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  • Writer's picturePaul Semendinger

From Compton to the Bronx - Special Excerpt!

by Paul Semendinger

December 9, 2022


I am thrilled to share this excerpt from my book collaboration with Roy White, From Compton to the Bronx.

This book will be released in April 2023, but is now available for pre-order.

Initial reviews for this book have been tremendously positive. Here is one:

"Roy White is as dignified a Yankee as there has ever been, one of the many reasons a generation of fans (myself included) grew up imitating his stance.

Paul Semendinger does a masterful job capturing the essence of the great left fielder. This is a must-read about the most underrated Yankee of all time."

Ian O'Connor,

Four-time New York Times bestselling author of "The Captain: The Journey of Derek Jeter"



My Greatest Baseball Memory

I had an extremely memorable baseball career full of many great moments. There were so many highlights that I sometimes find it difficult to recount them all, but when I stop to think about it, they all come back, slowly, one by one. I have been blessed to have lived the life that I have. Baseball, of course, has been a big part of who I was and who I still am.

People often ask me to recount my greatest baseball memory. Some who remember me ask me about specific moments. I’ll list a few here, all of which were great and are dear memories, but none of which ranks as my greatest memory.

  • In my first Major League game, I singled in my first at bat (off Dave McNally of the Orioles). I later scored on a base hit by Tom Tresh. That was in 1965.

  • I became known as an outfielder, but I played second base in my first big league starting assignment, a game in which I had two hits.

  • The next year (1966), I hit my first big league homer off Sam McDowell (who would one day be my teammate).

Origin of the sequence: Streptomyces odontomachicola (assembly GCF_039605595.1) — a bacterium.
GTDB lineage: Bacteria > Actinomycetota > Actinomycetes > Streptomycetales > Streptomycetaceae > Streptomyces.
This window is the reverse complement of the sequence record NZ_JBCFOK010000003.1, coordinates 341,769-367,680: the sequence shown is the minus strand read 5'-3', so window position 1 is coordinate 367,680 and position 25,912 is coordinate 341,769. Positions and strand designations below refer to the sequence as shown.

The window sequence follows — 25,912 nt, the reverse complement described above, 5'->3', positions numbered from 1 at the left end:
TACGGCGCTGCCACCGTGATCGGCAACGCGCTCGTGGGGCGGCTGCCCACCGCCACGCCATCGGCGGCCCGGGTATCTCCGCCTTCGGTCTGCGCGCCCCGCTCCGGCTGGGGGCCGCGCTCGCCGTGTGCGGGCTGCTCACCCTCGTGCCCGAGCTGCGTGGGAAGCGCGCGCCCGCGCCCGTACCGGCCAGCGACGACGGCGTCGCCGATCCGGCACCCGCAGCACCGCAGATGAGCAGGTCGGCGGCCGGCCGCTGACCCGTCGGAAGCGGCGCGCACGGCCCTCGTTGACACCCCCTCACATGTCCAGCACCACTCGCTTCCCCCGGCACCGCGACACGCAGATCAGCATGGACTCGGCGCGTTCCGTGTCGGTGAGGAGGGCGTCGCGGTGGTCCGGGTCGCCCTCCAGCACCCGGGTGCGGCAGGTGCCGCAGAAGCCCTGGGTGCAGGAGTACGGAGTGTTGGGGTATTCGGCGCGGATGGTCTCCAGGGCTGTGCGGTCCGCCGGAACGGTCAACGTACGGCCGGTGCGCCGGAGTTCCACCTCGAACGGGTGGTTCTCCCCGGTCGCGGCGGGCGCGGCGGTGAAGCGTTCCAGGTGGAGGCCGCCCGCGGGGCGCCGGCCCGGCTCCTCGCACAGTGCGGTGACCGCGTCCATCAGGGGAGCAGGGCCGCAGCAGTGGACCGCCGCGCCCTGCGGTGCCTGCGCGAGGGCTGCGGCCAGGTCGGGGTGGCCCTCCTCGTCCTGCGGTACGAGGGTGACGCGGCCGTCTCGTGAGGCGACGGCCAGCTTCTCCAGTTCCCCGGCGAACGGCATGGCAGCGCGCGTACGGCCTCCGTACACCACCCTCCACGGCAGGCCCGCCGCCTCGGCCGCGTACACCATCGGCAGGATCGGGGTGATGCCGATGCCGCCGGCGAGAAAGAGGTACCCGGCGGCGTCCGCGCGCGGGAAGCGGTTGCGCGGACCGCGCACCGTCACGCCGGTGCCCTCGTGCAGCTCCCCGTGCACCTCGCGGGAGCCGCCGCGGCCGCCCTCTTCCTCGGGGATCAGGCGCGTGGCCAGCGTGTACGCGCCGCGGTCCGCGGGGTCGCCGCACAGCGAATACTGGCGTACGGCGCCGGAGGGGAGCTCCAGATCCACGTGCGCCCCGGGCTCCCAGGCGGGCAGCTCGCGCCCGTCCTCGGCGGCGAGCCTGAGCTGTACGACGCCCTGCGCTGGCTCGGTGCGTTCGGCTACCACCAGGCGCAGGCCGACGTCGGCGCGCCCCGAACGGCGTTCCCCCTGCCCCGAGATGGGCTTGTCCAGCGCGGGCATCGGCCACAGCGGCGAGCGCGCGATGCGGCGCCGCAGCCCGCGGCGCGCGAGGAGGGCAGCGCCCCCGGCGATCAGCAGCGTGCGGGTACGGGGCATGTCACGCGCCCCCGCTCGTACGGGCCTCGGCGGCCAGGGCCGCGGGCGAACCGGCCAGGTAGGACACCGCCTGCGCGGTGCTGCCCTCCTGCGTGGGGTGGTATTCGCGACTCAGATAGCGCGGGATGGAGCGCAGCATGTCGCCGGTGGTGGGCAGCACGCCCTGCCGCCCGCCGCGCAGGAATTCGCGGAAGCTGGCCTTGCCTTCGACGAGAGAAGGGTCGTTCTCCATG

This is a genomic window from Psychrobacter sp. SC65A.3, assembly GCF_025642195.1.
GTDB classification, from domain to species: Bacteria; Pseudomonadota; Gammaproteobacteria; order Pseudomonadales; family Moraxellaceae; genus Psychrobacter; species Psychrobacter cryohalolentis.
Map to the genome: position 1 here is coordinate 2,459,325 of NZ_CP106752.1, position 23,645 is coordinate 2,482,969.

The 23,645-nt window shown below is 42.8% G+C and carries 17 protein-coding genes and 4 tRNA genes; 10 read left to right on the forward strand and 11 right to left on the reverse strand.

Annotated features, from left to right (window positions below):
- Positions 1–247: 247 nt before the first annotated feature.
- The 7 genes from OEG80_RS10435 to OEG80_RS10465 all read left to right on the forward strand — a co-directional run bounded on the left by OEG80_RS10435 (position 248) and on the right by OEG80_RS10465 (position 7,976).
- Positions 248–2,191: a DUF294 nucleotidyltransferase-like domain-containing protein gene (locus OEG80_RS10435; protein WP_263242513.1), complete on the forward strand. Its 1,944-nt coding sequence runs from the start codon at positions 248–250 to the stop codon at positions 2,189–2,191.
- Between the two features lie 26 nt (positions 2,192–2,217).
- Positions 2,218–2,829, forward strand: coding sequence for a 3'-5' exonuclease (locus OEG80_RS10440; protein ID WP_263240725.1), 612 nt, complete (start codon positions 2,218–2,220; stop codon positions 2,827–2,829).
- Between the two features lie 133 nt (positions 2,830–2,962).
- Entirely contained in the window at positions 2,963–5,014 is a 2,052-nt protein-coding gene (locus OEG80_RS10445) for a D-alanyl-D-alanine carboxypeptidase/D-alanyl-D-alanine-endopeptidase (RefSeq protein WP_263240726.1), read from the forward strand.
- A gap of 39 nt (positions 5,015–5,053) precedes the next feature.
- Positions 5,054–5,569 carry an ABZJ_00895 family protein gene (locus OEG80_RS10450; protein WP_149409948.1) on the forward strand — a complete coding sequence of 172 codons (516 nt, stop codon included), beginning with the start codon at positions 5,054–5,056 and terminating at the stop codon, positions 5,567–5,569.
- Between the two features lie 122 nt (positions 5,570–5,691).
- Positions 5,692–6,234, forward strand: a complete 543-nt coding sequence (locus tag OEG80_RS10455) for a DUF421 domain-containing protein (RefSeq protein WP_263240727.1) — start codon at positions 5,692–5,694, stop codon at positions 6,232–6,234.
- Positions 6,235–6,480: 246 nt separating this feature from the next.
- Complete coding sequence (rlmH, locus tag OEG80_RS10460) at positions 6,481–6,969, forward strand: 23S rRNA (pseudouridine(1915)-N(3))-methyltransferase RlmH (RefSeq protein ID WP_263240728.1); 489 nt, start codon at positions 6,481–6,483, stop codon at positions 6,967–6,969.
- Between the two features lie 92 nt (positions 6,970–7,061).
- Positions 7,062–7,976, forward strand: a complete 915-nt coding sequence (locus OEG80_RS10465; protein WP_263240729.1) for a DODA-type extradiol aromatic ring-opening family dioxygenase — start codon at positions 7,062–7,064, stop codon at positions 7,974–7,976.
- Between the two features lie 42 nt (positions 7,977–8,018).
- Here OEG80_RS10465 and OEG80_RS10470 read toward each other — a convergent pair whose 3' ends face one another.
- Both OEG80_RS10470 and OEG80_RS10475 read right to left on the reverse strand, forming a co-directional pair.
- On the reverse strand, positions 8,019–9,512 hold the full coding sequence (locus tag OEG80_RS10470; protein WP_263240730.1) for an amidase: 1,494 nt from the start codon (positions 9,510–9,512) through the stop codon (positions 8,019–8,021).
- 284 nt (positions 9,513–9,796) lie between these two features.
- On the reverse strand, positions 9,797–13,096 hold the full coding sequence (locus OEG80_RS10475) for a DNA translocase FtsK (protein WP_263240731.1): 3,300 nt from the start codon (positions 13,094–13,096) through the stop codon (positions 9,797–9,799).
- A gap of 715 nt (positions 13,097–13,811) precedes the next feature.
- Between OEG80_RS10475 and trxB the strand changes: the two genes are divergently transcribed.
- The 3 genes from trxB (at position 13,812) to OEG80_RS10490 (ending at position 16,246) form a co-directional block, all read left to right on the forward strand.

• I batted fourth, behind the great Mickey Mantle. I was there to protect him in the batting order.

  • I was a two-time American League All-Star.

  • I once went an entire season (1971) without making an error in the field. I was the first Yankee to do that!

  • I played in the World Series in 1976, 1977, and 1978. We won the World Series, of course, in 1977 and 1978.

  • I had some big post season hits including the game winning home run to win the American League Championship Series in 1978 and another home run in the 1978 World Series.

  • It was my bat that Bucky Dent used to hit his famous home run in Boston (also in 1978).

  • In Japan, I got to play alongside the great Sadaharu Oh. Once again, I hit fourth in the batting order to protect Japan’s greatest home run hitter.

  • I am one of only two players in baseball history to play for a winning team in the World Series and the Japan Series (which we won in 1981).

  • I served as a Major League Coach and as a front office executive.

  • I helped found the Roy White Foundation to assist high school graduates with some of the costs associated with attending college.

  • Even today, more than forty years after my last Major League baseball game, fans approach me and tell me that they loved the way I played the game.

I’ll tell those stories and many more over the pages of this book. This is my story, the story of my life and my baseball journey. I am glad to have the chance to share it with you.